Influenced by his experience with employers’ organisations, especially during the 1890s shearers’ strike and sceptical of arbitration and wage boards, Fairbairn supported conciliation as a means of dispute resolution, commending the establishment of shop floor committees to harmonise industrial relations. He thought the right to strike should only be exercised following a secret ballot supervised by the Government and with the consent of the registrar of the relevant industrial court. In 1920, he secured an amendment to theCommonwealth Conciliation and ArbitrationAct to enable employers to enter into individual contracts with workers in certain circumstances. He argued that workers should not be treated merely as cogs ‘in a great machine’ and advocated shorter hours as a quid pro quo for gains in efficiency. In 1919, he encouraged Labor senators to appoint a delegate to the International Labor Conference in Washington. He espoused the cause of workers who refrained from striking during the war and whom he suggested had been unfairly dealt with by the Government. Despite his stance against centralisation of power in Canberra, in 1919 he contended that industrial relations powers should be vested entirely in the Commonwealth.[6]

Fairbairn did not stand for re-election in 1922. Agent-General for Victoria in London (1924–27), he became a KB in 1926. President of the Victorian National Union, in 1930 he advocated the replacement of federal and state Parliaments with administrative councils, boldly suggesting ‘the abandonment of Canberra’.

Fairbairn died at his home at Como Avenue, South Yarra, on 23 October 1943 and was buried at Melbourne General Cemetery after a funeral service at St John’s Church of England, Toorak. He had been married in the same church on 24 November 1880 to Jessie Kate Prell who had died in 1921. The couple had five children of whom only one, Clive, survived his parents. There were no children of Fairbairn’s second marriage to Lorna Bessie, née Robertson, which took place on 20 February 1924 at the Mornington Presbyterian Church.

Described by shearers in 1890 as ‘just and fair’, Fairbairn was part of a distinguished Australian political family. His grandson, Sir David Fairbairn, was a member of the House of Representatives and a minister, as was his nephew, James Fairbairn, killed in an aircraft crash outside Canberra in 1940. Fairbairn’s interests had extended beyond politics. He was involved in the Big Brother movement, co-founded the Henley-on-Yarra regatta, was a board member of the Alfred Hospital, president of the Melbourne Club, and warden at St John’s, Toorak, where he attended regularly.[7]

Simon Taylor

[1] CPD, 28 June 1921, p. 9351;Michael D. de B. Collins Persse, ‘Fairbairn, Sir George’, ADB, vol. 8; Donald S. Garden, ‘Fairbairn, George’, ADB, vol. 4; Steve Fairbairn, Fairbairn of Jesus, Bodley Head, London, 1931, pp. 6–7; Alexander Henderson (comp. and ed.), Early Pioneer Families of Victoria and Riverina, McCarron, Bird & Co., Melbourne, 1936, pp. 43–49; Corian(Geelong), ‘Geelong Grammar School Portraits’, March 1977, pp. 194–195; Punch (Melbourne), 18 January 1912, p. 76; Argus (Melbourne), 25 October 1943, p. 5, 27 October 1943, p. 7; Pastoral Review and Graziers’ Record (Melbourne), 16 November 1943, pp. 733–734.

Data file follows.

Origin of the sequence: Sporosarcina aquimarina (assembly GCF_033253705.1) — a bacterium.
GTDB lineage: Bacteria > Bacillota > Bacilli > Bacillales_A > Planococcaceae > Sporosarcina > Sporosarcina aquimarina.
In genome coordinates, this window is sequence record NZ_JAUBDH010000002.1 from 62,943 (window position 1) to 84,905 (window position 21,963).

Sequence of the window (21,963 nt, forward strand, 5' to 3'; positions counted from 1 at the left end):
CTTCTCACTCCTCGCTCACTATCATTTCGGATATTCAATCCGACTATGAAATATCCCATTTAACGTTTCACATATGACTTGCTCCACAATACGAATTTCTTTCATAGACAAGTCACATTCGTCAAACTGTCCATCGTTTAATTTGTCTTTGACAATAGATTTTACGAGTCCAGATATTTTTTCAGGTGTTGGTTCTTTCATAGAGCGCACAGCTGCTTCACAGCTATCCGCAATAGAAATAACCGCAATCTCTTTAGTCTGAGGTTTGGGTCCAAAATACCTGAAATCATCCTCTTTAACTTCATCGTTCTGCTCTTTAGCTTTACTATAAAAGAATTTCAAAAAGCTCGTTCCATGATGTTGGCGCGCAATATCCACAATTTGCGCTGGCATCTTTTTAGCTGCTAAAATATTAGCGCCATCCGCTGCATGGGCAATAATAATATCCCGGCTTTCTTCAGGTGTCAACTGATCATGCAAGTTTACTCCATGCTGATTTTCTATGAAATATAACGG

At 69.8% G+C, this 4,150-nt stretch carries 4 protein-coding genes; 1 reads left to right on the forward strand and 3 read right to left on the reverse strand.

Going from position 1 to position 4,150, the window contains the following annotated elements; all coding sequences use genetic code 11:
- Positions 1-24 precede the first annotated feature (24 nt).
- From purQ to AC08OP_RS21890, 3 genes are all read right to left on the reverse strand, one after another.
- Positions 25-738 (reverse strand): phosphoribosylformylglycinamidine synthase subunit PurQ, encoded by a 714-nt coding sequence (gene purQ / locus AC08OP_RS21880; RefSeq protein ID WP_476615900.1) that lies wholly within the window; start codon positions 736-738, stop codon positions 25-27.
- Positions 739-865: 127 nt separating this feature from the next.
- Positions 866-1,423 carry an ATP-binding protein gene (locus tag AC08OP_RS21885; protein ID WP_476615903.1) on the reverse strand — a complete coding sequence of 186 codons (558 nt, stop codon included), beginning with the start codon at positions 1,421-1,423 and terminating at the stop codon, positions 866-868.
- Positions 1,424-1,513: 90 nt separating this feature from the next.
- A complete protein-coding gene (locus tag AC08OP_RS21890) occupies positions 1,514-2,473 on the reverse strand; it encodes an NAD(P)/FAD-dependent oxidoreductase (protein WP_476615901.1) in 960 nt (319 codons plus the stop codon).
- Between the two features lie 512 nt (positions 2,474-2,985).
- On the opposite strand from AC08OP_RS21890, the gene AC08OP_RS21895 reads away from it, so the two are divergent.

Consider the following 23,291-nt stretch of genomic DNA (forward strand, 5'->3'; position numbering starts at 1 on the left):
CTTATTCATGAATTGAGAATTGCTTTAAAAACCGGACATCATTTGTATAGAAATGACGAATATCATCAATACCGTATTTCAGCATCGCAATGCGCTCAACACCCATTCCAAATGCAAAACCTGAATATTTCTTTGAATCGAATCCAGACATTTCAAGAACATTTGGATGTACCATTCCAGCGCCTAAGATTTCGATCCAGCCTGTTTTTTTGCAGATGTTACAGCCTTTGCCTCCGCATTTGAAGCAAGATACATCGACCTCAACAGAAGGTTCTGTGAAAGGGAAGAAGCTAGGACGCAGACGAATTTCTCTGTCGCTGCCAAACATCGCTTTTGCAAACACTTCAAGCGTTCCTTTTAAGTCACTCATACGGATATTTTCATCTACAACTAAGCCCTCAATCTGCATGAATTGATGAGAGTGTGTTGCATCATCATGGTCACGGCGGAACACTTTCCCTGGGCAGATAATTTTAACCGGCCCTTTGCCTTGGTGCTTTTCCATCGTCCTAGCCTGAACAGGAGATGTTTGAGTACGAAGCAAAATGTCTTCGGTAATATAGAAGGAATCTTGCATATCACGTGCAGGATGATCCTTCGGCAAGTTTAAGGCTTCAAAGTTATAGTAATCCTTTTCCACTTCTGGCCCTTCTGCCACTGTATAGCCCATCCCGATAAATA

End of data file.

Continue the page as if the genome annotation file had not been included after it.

[2] Union Trustee Company of Australia, Jubilee Souvenir, [The Company], Melbourne, 1935, pp. 14, 15, 17; Australian Mutual Provident Society, Seventy-five Years of Progress . . . 1849–1923, W.E. Smith, Sydney, 1924, p. 7; Shirley Thomas, Challenge: The First 100 Years of the VEF, Victorian Employers’ Federation, Hawthorn, Vic., 1985, pp. 46–47, 59–60, 90; Australasian Pastoralists’ Review (Melbourne), 15 August 1891, p. 195; Pastoralists’ Review (Melbourne), 15 December 1905, pp. 777–778.

[3] Age (Melbourne), 28 May 1909, p. 5; Punch (Melbourne), 18 January 1912, p. 76; Argus (Melbourne), 3 July 1926, p. 35.

[4] CPD, 12 July 1917, pp. 104–109; CPP, Report on the voluntarysystem for the Australian Imperial Force, 1918; Gerhard Fischer, Enemy Aliens, UQP, St Lucia, Qld, 1989, pp. 284–285; CPD, 6 May 1920, pp. 1835, 1840, 12 March 1920, p. 357, 20 July 1921, p. 10280, 21 November 1918, pp. 8172–8173, 24 August 1917, pp. 1420–1421, 28 June 1921, pp. 9351–9352, 20 July 1921, pp. 10277–10279, 30 July 1919, p. 11028, 28 July 1920, p. 2994.

[5] CPD, 24 September 1920, pp. 4951–4953; John Sandford, Walter Harper and the Farmers, Westralian Farmers Co-operative, Perth, 1955, pp. 130–133; CPD, 14 September 1917, pp. 2088–2089, 2097, 2102.

[6] CPD, 12 July 1917, pp. 107–108, 12 March 1920, p. 360, 16 September 1920, pp. 4625–4629 (the clause became s. 58B of the Conciliation and Arbitration Act 1904 (Cwth)), 23 January 1918, pp. 3366–3368, 23 October 1919, pp. 13825–13826, 1 October 1919, pp. 12813–12814.

[7] Argus (Melbourne), 3 July 1926, p. 35; Cameron Hazlehurst (ed.), Australian Conservatism, ANU Press, Canberra, 1979, pp. 72, 73, 98, 103; Herald (Melbourne), 8 November 1930, p. 1; Ann M. Mitchell, The Hospital South of the Yarra, Alfred Hospital, Melbourne, 1977, pp. 178, 217; Argus (Melbourne), 25 October 1943, p. 5; Henderson, Early Pioneer Families, pp. 43–9; Fairbairn file, ADB, ANU.

This biography was first published in The Biographical Dictionary of the Australian Senate, vol. 1, 1901-1929, Melbourne University Press, Carlton South, Vic., 2000, pp. 320-322.

FAIRBAIRN, Sir George (1855–1943)

National Library of Australia

Commonwealth Parliament

Senator, Vic., 1917–23

Member of the House of Representatives for Fawkner, Vic., 1906–13

Victorian Parliament

Member of the Legislative Assembly, Toorak, 1903–06

SenateCommittee Service

Joint Committee of Public Accounts, 1917–18

Committee of Disputed Returns and Qualifications, 1920–23